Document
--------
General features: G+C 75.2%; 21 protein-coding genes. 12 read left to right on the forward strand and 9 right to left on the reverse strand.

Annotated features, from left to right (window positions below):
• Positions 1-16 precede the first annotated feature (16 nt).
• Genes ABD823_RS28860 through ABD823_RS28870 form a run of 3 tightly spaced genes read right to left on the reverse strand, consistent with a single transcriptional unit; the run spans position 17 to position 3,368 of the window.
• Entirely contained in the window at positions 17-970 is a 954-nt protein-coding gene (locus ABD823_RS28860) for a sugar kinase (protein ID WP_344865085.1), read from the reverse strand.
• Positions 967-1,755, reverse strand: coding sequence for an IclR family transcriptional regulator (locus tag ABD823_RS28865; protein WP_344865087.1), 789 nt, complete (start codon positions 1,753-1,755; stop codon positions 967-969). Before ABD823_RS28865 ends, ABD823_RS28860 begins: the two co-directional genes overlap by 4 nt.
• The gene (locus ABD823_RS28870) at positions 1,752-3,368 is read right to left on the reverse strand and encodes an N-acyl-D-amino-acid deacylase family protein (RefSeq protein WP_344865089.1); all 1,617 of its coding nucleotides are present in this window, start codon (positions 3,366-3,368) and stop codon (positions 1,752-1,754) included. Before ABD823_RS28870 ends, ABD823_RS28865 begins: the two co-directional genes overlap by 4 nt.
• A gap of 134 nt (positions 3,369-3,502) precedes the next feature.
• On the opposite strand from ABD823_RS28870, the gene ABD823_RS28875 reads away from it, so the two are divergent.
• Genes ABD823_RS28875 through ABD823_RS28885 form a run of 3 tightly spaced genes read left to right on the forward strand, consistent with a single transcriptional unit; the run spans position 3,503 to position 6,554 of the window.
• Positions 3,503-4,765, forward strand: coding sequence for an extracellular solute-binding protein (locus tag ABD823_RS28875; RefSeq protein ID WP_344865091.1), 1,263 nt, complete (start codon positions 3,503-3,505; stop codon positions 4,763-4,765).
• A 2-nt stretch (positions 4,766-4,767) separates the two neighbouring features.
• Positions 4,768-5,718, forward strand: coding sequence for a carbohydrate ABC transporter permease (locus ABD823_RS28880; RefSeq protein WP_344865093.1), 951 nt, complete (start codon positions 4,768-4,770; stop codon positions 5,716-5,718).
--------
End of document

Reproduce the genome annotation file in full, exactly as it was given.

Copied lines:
General features: G+C 75.2%; 21 protein-coding genes. 12 read left to right on the forward strand and 9 right to left on the reverse strand.

Annotated features, from left to right (window positions below):
• Positions 1-16 precede the first annotated feature (16 nt).
• Genes ABD823_RS28860 through ABD823_RS28870 form a run of 3 tightly spaced genes read right to left on the reverse strand, consistent with a single transcriptional unit; the run spans position 17 to position 3,368 of the window.
• Entirely contained in the window at positions 17-970 is a 954-nt protein-coding gene (locus ABD823_RS28860) for a sugar kinase (protein ID WP_344865085.1), read from the reverse strand.
• Positions 967-1,755, reverse strand: coding sequence for an IclR family transcriptional regulator (locus tag ABD823_RS28865; protein WP_344865087.1), 789 nt, complete (start codon positions 1,753-1,755; stop codon positions 967-969). Before ABD823_RS28865 ends, ABD823_RS28860 begins: the two co-directional genes overlap by 4 nt.
• The gene (locus ABD823_RS28870) at positions 1,752-3,368 is read right to left on the reverse strand and encodes an N-acyl-D-amino-acid deacylase family protein (RefSeq protein WP_344865089.1); all 1,617 of its coding nucleotides are present in this window, start codon (positions 3,366-3,368) and stop codon (positions 1,752-1,754) included. Before ABD823_RS28870 ends, ABD823_RS28865 begins: the two co-directional genes overlap by 4 nt.
• A gap of 134 nt (positions 3,369-3,502) precedes the next feature.
• On the opposite strand from ABD823_RS28870, the gene ABD823_RS28875 reads away from it, so the two are divergent.
• Genes ABD823_RS28875 through ABD823_RS28885 form a run of 3 tightly spaced genes read left to right on the forward strand, consistent with a single transcriptional unit; the run spans position 3,503 to position 6,554 of the window.
• Positions 3,503-4,765, forward strand: coding sequence for an extracellular solute-binding protein (locus tag ABD823_RS28875; RefSeq protein ID WP_344865091.1), 1,263 nt, complete (start codon positions 3,503-3,505; stop codon positions 4,763-4,765).
• A 2-nt stretch (positions 4,766-4,767) separates the two neighbouring features.
• Positions 4,768-5,718, forward strand: coding sequence for a carbohydrate ABC transporter permease (locus ABD823_RS28880; RefSeq protein WP_344865093.1), 951 nt, complete (start codon positions 4,768-4,770; stop codon positions 5,716-5,718).